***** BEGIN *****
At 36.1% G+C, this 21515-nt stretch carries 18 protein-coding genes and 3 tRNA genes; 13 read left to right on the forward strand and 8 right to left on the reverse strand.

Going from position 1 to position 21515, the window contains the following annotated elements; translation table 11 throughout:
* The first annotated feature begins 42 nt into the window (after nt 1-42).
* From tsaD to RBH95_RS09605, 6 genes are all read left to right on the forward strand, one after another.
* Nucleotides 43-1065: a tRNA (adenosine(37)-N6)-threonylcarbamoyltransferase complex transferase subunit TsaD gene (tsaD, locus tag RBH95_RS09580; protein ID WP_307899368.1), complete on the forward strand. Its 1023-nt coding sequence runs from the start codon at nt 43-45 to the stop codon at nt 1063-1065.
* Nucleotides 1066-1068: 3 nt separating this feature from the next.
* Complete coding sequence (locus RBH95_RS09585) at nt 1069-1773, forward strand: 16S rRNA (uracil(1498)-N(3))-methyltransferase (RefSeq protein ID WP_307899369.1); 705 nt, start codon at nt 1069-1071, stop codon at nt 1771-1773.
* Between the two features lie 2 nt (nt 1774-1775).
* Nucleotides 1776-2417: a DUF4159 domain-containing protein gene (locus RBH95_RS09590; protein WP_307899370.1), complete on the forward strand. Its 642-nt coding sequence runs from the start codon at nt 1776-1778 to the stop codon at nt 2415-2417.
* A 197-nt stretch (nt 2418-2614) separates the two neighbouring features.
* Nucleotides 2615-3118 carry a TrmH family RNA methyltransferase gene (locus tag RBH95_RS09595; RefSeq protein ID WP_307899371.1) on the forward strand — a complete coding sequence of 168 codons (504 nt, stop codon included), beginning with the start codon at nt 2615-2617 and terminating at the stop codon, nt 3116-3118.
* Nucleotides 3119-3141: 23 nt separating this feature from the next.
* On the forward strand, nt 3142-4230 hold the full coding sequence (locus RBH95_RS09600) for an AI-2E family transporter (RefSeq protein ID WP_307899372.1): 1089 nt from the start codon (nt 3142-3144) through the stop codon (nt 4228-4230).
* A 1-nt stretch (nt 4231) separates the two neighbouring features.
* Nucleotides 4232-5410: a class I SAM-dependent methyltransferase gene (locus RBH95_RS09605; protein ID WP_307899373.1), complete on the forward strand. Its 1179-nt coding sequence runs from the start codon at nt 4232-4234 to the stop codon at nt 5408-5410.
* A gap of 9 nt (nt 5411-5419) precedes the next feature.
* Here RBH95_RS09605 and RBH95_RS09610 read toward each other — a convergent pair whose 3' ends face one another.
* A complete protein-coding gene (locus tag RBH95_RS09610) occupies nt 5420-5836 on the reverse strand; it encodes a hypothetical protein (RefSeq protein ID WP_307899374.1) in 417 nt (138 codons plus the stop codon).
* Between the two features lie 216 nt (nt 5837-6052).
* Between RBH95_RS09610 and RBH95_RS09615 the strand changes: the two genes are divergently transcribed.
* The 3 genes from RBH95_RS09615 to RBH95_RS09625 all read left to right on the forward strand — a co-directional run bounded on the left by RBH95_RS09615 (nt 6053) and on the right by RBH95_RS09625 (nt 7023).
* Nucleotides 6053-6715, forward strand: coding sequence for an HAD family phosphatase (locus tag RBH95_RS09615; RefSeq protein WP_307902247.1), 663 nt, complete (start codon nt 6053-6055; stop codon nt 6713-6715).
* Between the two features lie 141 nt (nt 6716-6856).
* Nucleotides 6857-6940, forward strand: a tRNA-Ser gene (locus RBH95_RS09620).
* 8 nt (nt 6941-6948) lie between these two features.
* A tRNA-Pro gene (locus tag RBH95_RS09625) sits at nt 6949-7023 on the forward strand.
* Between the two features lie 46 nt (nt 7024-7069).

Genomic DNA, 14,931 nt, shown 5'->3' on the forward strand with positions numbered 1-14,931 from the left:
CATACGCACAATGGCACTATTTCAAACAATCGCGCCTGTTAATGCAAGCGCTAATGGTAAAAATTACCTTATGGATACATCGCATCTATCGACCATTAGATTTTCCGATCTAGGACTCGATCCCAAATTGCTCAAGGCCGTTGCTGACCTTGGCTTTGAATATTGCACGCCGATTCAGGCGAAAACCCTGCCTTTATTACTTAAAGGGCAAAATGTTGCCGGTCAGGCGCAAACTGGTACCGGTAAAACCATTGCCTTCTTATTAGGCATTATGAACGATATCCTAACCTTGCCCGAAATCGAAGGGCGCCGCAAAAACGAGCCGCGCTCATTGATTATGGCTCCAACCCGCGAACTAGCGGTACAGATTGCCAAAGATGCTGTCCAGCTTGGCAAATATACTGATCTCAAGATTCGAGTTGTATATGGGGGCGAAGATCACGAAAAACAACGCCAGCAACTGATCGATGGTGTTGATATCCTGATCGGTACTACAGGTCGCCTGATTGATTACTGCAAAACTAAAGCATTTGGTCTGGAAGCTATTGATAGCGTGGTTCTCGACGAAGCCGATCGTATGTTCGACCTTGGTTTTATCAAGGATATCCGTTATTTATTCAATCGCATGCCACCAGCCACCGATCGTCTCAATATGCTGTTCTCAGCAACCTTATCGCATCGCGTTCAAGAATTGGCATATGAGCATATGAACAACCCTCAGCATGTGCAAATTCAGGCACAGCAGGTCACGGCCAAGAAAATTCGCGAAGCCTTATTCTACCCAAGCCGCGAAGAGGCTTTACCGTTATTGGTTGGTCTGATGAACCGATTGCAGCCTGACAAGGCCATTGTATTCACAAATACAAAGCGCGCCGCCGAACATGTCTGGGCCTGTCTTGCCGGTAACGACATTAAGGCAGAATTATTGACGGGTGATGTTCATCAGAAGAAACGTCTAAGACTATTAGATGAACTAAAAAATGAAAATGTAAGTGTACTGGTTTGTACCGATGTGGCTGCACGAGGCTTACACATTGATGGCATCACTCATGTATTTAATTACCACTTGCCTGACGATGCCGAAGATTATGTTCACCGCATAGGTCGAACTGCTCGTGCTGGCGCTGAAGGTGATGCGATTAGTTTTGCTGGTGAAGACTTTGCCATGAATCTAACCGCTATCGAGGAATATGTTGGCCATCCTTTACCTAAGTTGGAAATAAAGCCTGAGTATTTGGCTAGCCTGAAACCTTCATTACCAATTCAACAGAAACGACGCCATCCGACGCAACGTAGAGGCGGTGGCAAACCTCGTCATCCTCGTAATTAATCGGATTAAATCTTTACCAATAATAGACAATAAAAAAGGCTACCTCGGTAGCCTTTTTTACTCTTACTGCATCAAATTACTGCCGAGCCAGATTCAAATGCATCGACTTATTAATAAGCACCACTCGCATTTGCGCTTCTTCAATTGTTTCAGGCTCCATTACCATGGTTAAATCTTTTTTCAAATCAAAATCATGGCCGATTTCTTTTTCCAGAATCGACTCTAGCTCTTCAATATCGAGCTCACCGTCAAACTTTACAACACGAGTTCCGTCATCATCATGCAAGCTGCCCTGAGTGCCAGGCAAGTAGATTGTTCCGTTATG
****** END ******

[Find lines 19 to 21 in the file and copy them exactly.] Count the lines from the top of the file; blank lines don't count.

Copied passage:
* Between the two features lie 216 nt (nt 5837-6052).
* Between RBH95_RS09610 and RBH95_RS09615 the strand changes: the two genes are divergently transcribed.
* The 3 genes from RBH95_RS09615 to RBH95_RS09625 all read left to right on the forward strand — a co-directional run bounded on the left by RBH95_RS09615 (nt 6053) and on the right by RBH95_RS09625 (nt 7023).